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Sales of existing homes improved slightly in April, but there is a growing divergence between the type of homes Americans are buying.
Sales of single-family homes increased just 0.5 percent month-to-month, according to the National Association of Realtors, but sales of condominiums jumped over 7 percent. Compared with a year ago, single-family sales were down nearly 7 percent, while condo sales were flat.
"Broadly speaking, we are beginning to see people liking more closer-in developments," said Lawrence Yun, chief economist for the Realtors. "The baby boomers who are looking to trade down, they are looking for condominiums. Many of the younger people, if they can qualify to buy, they are looking into the condominium style of living, compared to single family with backyards."
During the last housing boom, builders ventured out beyond the suburbs into the so-called "exurbs," seeking cheaper land on which to build ever bigger houses. The post-recession mentality, however, has more Americans looking to streamline their finances and their way of living.
Rental demand continues to surge despite still rising rents. Apartment occupancy increased to 94.8 percent in April, a 60-basis-point jump from the beginning of the year, according to Dallas-based Axiometrics, an apartment research firm.
"These outstanding April numbers exceeded expectations," said Jay Denton, Axiometrics' vice president of research. "Whether performance continues to exceed expectations for the rest of the year will depend on numerous factors."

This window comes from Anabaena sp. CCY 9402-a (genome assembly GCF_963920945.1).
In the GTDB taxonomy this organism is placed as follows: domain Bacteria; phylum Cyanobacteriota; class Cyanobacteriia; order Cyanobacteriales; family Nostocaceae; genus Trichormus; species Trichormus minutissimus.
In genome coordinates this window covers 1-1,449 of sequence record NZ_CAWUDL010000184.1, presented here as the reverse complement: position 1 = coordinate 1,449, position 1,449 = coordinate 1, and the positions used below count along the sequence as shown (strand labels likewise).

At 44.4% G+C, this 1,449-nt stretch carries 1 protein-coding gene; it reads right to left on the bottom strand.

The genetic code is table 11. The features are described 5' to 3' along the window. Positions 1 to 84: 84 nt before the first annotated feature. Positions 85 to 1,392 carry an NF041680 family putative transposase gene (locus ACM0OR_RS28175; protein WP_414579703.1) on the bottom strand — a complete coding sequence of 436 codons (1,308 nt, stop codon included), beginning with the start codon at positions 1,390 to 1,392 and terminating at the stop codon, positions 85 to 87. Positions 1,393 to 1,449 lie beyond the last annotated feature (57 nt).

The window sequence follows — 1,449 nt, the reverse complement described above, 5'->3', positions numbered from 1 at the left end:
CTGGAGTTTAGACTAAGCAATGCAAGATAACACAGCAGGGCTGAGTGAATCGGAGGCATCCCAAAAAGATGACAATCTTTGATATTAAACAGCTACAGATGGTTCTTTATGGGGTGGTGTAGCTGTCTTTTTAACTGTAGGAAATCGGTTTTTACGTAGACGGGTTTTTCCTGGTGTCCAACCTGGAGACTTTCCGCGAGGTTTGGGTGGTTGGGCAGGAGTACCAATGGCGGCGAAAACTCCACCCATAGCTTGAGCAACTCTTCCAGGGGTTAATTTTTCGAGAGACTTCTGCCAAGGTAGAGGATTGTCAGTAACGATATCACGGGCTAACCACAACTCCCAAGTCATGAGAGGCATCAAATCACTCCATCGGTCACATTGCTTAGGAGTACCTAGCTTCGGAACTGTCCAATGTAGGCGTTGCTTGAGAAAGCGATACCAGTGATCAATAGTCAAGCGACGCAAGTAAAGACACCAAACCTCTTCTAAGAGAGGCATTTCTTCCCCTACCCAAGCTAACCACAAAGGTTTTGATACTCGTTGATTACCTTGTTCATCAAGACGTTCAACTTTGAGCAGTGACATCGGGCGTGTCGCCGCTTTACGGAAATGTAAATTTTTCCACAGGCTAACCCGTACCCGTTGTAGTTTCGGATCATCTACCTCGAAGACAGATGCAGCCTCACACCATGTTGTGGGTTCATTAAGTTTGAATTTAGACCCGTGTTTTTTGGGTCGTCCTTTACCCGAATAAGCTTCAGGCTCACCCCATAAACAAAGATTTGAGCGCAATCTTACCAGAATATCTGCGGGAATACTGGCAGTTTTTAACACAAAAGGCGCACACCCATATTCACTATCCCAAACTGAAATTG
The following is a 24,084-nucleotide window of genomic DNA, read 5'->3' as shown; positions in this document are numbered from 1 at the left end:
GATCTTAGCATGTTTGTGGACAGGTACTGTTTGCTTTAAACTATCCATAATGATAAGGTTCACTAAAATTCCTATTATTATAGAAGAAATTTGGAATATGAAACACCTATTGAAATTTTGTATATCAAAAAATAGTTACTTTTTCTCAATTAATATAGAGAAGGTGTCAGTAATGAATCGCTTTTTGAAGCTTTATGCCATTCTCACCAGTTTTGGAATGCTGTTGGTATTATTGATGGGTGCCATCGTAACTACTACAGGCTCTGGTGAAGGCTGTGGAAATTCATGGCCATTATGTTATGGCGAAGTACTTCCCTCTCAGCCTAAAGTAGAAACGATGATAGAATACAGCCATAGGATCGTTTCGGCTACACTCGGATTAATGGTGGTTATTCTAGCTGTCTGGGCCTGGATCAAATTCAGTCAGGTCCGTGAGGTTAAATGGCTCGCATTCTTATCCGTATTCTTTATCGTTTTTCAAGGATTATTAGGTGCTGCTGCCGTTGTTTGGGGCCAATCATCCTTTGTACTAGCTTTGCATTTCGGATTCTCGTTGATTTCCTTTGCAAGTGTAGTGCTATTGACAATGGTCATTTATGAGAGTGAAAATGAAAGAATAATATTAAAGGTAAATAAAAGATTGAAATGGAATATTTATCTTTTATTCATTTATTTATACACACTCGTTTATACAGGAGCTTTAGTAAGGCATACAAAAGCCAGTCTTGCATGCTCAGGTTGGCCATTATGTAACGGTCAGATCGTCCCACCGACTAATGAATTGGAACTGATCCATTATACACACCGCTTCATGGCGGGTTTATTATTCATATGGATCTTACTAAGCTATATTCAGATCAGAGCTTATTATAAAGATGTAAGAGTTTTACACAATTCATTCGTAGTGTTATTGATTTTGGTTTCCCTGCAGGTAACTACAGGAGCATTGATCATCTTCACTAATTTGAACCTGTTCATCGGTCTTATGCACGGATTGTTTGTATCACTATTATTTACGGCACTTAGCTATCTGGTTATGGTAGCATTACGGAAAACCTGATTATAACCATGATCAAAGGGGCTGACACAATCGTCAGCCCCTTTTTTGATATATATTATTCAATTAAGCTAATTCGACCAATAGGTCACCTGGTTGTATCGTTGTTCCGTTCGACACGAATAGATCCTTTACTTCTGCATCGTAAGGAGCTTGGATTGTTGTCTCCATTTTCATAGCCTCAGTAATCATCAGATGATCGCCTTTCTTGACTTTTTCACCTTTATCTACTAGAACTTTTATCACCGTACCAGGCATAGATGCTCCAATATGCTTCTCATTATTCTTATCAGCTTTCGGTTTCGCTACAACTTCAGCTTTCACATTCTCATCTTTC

Those factors include growing supply. More than 200,000 new units are slated for delivery during the rest of 2014, according to Axiometrics. There has also been some easing in the mortgage market, which could lead to more renters becoming buyers.
Multifamily housing starts (five housing units or more), which include both condominiums and rentals, rose 43 percent in April from March and were up 70 percent from a year ago. Developers, well aware of the housing recovery, continue to believe that rental demand and demand for condominiums will be strong for the foreseeable future.
Stephen Paul, executive vice president of Mid-Atlantic Builders in Maryland, only builds single family homes, either in the suburbs or as infill in more urban parts of the D.C. area. He has been struggling through the recovery and has now decided to build multi-unit townhouses.
"It's in the conforming mortgage limits, and people can get into those homes easier. I think we're seeing people who thought they were going to buy a single-family home and realized. 'You know I just can't afford it, I'm going to end up settling for a town home, maybe it has a garage,'" said Paul.
The median price nationally for a condominium has been lower than that of a single-family home, according to the Realtors, but in April it was slightly higher. That may be due to this new, stronger demand for condos.
—By CNBC's Diana Olick